Search View Archive


Todd P.: A Show for All Ages

It’s the middle of summer, and in typically hot Brooklyn fashion, the kids have come out to play. Everyone is gathered behind an industrial lot off the highway, under the overpass and next to a BP gas station. (Those really are the best directions.) We all paid five bucks plus two dollars for PBRs to be here, and we want to hear some good music.

In Conversation

Phil Elverum with Aaron Lake Smith

The singular force behind Mount Eerie and the Microphones never skimps in his efforts or attention to aesthetic detail—Phil Elverum is prolific. Elverum’s newest release, Black Wooden Ceiling Opening, is a foray into dark, heavy music pounded out with the help of Jason Anderson and Kjetil Jenssen of the Spectacle.

Dimensions in Music: A Field Guide to the Mambo World

Celebrations continue in NYC’s Latin music world, though industry downturns have hit hard at Latin’s magic meld of live music and dancers. The Spanish Harlem Orchestra recently played Lincoln Center Out of Doors, while August found percussion maven Bobby Sanabria’s big band at Jazz Standard, and an Arturo O’Farrill combo at Dizzy’s Club Coca-Cola—both venues without dance floors.

Drive-By Yodel

I don’t know how it happens, but things evolve of their own accord in life, shoved along by one’s own preoccupations and interests.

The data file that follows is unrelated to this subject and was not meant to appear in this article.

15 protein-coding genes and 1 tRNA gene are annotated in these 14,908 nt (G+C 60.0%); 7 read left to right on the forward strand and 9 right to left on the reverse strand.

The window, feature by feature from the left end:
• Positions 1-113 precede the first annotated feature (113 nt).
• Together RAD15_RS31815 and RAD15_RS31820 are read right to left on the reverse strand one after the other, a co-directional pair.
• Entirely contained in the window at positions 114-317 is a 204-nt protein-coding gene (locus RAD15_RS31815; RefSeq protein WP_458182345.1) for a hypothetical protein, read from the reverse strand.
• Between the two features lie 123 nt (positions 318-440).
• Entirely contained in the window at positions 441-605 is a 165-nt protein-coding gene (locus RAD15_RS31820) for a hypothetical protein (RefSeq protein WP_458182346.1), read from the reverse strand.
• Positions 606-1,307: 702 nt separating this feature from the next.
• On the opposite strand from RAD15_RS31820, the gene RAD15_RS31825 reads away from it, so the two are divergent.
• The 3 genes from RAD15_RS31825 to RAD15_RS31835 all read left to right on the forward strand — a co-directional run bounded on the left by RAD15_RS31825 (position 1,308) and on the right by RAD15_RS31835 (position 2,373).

Gibbons: The One-Hit Jabberwockies of the Rainforest

The gibbon is the most dandified primate roaming the forests of Southeast Asia. The Chinese have long considered it to be the wisest and noblest of all animals, and in the eighteenth century the West took over this sentiment when it proclaimed the gibbon to be the animal closest to us in the great scheme of evolution.

The Next Cut Is The Deepest

For the Tindersticks’ seventh album, The Hungry Saw, fresh air could be the biggest influence. After five years of non-activity—with frontman Stuart Staples moving to France and declaring that continuing with the band would amount to nostalgia, and the group responding by going on an extended hiatus—fans wondered if the English band was throwing in the towel.

Hawnay Troof: Toast to Us

If Hawnay Troof was a workout routine and not a hyperactive electronic dance act, Vice Cooler would be its spasmodic Richard Simmons. At the band’s September record release party at the Williamsburg performance space Death By Audio, Cooler set the beats on his Dell laptop to an ear-pummeling volume and gyrated his heart out.


The Brooklyn Rail

OCT 2008

All Issues